Will didn’t copy and distribute the photograph to his family members because they wanted the particular photograph. Let’s not forget how this was found in a storage unit, deemed “valueless”, and almost sent to the dumpster. Will copied the photograph because of it’s “physical-ness”. So they could all have a “valueless” copy, with the same wrinkles and imperfections that Bruce pointed out to Will in NYC, of their special print. They certainly aren’t going to juggle the original back and forth across the country so everyone can enjoy it.

  • Kathy Hawley

    This photo should be archived, out of the light, in archival paper or it will deteriorate and be worth much, much less. Treat it as a valuable piece of art–which it is–rather than as a snapshot. You will be disappointed and feel foolish if you go to turn it in for your $30,000 and be told that, due to its poor condition, it is worth much, much less. I love this gentleman’s work. I wish I had a Kertesz to care for.

  • CKDexterHaven

    A lovely story.
    Have you considered lending it to a museum for a specified period of time? Get a high-res scan made and print yourself a top quality version for the new house, but lend the original to a museum so that many others can view it. You could get your (family) name on a little plate beneath the photo or somesuch….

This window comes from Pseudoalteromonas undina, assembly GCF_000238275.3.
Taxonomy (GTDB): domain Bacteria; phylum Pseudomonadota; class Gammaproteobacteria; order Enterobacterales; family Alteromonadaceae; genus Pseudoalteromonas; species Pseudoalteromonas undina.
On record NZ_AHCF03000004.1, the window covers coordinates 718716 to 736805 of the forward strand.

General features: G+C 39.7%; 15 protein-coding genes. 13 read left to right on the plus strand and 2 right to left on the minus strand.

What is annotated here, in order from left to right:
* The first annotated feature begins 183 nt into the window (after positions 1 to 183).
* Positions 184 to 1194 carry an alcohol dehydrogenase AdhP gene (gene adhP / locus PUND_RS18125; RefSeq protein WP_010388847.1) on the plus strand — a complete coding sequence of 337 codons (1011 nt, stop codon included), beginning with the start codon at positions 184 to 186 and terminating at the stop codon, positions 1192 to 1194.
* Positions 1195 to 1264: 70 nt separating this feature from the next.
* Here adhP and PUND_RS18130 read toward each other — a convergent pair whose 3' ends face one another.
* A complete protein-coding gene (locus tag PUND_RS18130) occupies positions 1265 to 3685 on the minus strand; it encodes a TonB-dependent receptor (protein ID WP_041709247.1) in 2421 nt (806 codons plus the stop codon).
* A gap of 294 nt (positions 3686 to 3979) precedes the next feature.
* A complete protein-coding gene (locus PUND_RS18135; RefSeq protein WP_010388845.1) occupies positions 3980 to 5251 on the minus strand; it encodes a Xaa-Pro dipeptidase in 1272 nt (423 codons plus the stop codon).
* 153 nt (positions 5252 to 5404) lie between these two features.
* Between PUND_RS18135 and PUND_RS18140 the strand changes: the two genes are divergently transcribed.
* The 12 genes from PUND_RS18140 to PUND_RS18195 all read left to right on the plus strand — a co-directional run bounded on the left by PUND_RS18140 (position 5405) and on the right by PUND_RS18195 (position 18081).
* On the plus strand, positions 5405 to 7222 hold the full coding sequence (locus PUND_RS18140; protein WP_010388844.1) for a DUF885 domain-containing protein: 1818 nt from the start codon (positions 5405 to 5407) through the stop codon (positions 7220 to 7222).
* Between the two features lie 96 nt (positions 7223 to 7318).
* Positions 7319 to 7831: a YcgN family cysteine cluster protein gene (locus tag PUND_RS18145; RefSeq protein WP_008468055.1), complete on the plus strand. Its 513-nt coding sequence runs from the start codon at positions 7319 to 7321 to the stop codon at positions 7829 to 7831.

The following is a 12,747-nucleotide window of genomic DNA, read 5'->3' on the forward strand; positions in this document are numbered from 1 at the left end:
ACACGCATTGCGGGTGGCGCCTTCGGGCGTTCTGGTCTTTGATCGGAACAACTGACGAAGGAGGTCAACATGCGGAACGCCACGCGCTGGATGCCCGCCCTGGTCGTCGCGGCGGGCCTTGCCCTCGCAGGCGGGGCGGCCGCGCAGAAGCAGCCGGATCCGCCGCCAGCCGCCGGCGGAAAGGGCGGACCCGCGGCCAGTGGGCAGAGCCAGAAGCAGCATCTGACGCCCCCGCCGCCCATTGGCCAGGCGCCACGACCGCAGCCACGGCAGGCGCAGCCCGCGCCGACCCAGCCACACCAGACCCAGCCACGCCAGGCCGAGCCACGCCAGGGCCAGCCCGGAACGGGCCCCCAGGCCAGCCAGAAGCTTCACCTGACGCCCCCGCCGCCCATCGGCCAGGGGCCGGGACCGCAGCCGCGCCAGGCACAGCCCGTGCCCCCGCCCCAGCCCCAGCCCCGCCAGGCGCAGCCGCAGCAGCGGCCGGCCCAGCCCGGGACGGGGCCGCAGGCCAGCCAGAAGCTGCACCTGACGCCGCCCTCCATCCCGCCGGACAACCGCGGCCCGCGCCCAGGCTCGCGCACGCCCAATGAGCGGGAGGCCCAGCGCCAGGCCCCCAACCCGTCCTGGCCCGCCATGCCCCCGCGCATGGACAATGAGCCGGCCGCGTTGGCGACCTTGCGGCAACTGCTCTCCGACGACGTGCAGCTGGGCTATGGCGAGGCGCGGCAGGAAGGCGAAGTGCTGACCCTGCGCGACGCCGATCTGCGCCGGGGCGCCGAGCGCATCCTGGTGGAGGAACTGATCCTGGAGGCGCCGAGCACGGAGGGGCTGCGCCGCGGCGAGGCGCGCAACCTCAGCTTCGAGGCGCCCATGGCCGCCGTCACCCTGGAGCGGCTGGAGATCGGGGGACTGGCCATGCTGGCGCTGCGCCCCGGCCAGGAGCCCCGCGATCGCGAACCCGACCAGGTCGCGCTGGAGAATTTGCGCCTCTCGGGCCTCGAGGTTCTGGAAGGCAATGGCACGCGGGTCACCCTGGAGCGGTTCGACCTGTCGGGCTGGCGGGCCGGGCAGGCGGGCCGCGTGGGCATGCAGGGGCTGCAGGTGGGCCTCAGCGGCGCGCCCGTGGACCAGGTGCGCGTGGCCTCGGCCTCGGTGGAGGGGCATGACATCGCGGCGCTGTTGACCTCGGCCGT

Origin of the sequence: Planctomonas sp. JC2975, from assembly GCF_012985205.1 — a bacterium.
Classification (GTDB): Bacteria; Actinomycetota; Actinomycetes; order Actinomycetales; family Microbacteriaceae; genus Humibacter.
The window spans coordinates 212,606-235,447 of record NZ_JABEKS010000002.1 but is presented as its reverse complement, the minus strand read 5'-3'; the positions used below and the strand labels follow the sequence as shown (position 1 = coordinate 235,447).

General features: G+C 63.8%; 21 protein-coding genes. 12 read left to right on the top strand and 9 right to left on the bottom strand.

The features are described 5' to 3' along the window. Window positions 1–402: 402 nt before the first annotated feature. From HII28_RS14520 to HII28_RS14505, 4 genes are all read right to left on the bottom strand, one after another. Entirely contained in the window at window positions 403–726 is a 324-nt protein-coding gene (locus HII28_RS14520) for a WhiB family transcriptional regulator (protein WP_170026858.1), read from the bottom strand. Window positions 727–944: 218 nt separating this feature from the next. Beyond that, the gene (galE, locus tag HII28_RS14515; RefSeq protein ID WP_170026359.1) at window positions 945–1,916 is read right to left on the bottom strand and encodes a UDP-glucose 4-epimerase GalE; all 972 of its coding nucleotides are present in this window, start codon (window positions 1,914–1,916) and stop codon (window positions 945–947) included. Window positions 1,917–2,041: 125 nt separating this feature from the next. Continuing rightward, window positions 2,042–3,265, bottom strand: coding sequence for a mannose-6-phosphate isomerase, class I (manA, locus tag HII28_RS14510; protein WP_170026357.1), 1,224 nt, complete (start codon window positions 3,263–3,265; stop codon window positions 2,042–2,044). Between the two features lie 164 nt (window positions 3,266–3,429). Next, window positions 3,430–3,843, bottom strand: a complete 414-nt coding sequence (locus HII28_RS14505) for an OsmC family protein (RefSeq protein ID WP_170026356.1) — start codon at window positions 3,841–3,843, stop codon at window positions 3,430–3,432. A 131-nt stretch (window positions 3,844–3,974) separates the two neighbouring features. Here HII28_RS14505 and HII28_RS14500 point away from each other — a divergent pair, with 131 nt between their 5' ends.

• Linda Kessler

    Even people with money may not choose to keep it. It is brave to forego the cash regardless if you can afford it. Thanks to people like you who choose to have original work on their walls to look at and look at, and look at… Enjoy!

  • harumph

    He’s keeping it to hang for family and friends to enjoy. If he archived it in an envelope, then he might as well have cashed it in already.

  • harumph

    I don’t disagree with your basic sentiment, but your concept of courage and bravery is just odd. I mean, it’s nice that he didn’t throw it in the dumpster, but his decision to hang it rather than selling it didn’t require any bravery or courage. It only required an appreciation for the image and an absence of any pressing need for $30,000.

  • Linda Kessler

    it’s all about interpretation.

  • Guest

    Funny when you find out more about a deceased ancestor by the possessions they leave behind… My grandfather was apparently an AP journalist / photographer for the Soviet Union. I never knew until I found some pictures of Che Guevara brother and asked my mom.

  • Jr Deputy Accountant

    You’ve done anything BUT get it straight, but nice attempt.

  • David Eslick

    Indeed. His blog has some very nice content as well.

  • Stephanie

    He put the copy on the bulletin board

  • Stephanie

    What an amazing story :)

  • Latray

    We have decided to keep the photo in our family. Our newly framed treasure will hang in the new home come fall, and we will all look at it with a new appreciation, memories of sticky afternoons in the storage unit, and a tiny twinge of “did we really want to chuck this?” This is the introduction to art appreciation that everyone should receive.

  • chris

    “seem kind of idiotic to put an original print up like that”…

    look who’s talking lol

  • steve

    Great story, congrats on finding the photo, and thank you for sharing with us!

  • Judi Taylor

    An absolutely lovely photo. Congrats on your find.

  • Eric John Wordal

    Great story & very well written too! Enjoyable reading!